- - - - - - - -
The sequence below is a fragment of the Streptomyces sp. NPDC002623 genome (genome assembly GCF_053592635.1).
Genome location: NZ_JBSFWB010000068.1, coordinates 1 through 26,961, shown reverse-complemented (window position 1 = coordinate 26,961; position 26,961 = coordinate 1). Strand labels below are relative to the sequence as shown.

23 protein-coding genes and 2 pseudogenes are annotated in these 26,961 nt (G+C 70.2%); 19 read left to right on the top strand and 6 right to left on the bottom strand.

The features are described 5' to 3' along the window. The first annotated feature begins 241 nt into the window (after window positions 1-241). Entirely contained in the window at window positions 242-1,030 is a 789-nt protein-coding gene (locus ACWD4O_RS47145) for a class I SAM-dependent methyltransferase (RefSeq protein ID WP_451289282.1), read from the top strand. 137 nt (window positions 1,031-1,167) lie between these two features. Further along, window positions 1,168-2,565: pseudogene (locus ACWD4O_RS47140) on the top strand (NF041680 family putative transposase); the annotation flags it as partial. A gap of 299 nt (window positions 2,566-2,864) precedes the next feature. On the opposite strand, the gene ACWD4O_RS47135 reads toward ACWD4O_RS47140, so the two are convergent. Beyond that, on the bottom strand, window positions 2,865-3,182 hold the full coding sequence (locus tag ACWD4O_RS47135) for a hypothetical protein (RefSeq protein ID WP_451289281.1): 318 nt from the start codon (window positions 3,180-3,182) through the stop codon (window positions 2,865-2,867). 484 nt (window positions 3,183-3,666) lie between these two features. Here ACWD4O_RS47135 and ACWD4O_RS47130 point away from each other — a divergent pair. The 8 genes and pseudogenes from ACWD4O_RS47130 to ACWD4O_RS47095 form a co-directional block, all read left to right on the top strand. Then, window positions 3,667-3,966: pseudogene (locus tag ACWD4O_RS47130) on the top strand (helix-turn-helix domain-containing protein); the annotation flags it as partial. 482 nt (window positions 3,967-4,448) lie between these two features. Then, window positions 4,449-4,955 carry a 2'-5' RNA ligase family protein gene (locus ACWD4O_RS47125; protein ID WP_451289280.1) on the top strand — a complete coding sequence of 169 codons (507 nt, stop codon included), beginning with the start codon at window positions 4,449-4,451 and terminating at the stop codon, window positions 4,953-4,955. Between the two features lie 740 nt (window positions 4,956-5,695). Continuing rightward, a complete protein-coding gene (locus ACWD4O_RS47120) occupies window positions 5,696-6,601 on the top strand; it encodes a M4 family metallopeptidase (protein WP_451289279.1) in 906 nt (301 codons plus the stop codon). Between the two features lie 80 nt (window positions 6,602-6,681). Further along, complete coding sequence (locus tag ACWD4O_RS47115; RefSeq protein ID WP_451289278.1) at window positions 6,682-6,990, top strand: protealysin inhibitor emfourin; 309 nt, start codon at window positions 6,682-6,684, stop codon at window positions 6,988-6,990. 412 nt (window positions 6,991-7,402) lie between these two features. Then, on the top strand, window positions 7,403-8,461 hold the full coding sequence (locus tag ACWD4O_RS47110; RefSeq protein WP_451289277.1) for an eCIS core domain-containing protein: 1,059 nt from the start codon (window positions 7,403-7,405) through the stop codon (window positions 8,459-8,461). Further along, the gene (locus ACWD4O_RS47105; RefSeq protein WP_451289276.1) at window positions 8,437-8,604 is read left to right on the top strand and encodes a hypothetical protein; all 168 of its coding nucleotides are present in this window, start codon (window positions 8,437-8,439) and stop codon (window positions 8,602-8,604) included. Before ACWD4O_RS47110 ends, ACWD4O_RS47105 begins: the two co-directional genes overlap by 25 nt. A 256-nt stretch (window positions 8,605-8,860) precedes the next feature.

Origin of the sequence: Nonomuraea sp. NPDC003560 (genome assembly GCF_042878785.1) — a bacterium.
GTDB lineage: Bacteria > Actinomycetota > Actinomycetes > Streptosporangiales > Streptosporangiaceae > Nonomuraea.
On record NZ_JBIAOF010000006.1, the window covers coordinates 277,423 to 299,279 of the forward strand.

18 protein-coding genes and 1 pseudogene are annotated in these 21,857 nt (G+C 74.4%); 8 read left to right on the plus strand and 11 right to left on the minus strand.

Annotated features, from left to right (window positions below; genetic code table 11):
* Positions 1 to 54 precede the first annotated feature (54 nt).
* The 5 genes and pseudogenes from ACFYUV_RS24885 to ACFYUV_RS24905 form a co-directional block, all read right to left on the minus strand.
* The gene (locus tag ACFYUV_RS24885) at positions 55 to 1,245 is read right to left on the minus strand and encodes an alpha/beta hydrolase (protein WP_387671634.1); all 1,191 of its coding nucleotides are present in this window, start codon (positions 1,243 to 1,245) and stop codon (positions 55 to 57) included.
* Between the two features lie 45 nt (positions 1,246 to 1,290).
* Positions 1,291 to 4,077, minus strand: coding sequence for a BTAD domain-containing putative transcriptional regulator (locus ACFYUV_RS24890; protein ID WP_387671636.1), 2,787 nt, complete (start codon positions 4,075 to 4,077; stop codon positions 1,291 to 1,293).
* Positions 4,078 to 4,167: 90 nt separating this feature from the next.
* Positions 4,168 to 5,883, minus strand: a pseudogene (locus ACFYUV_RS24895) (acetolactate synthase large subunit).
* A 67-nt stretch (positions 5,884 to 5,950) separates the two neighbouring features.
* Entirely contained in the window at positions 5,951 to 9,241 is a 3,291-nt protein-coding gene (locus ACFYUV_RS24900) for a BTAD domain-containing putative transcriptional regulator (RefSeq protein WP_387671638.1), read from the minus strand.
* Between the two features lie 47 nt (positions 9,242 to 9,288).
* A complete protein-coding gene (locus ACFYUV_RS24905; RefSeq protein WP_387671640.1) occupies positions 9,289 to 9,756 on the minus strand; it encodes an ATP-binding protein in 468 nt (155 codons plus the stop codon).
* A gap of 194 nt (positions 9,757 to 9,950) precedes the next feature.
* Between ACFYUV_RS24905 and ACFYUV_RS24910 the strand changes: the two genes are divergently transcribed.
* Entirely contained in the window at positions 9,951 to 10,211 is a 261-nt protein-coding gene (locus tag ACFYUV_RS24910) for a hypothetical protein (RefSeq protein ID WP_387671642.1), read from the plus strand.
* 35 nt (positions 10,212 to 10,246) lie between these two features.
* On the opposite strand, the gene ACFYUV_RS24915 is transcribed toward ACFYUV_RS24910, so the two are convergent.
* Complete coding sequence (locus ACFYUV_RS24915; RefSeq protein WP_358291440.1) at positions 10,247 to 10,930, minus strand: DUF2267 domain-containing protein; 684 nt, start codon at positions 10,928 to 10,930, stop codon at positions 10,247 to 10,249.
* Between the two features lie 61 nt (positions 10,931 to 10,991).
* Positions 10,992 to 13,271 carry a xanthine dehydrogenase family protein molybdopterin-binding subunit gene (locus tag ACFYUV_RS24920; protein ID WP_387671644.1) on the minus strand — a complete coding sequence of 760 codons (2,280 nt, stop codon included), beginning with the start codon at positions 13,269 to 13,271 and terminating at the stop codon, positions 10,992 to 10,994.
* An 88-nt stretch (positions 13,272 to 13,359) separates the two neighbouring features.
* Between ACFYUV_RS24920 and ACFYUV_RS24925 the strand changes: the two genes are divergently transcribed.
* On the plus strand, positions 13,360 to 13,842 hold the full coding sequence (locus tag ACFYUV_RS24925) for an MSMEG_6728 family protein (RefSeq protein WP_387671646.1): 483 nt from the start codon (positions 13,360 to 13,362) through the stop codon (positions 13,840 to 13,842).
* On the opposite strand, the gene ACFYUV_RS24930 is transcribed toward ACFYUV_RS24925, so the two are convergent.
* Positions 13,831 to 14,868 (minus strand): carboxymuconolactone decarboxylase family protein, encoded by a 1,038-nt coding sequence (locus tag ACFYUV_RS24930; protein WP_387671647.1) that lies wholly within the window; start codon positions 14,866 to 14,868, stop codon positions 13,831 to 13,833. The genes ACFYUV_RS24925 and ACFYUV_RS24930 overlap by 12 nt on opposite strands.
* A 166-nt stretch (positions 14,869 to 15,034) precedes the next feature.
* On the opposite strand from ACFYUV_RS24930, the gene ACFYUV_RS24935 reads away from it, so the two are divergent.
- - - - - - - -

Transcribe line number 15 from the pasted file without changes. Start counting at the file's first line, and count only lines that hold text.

* Positions 4,078 to 4,167: 90 nt separating this feature from the next.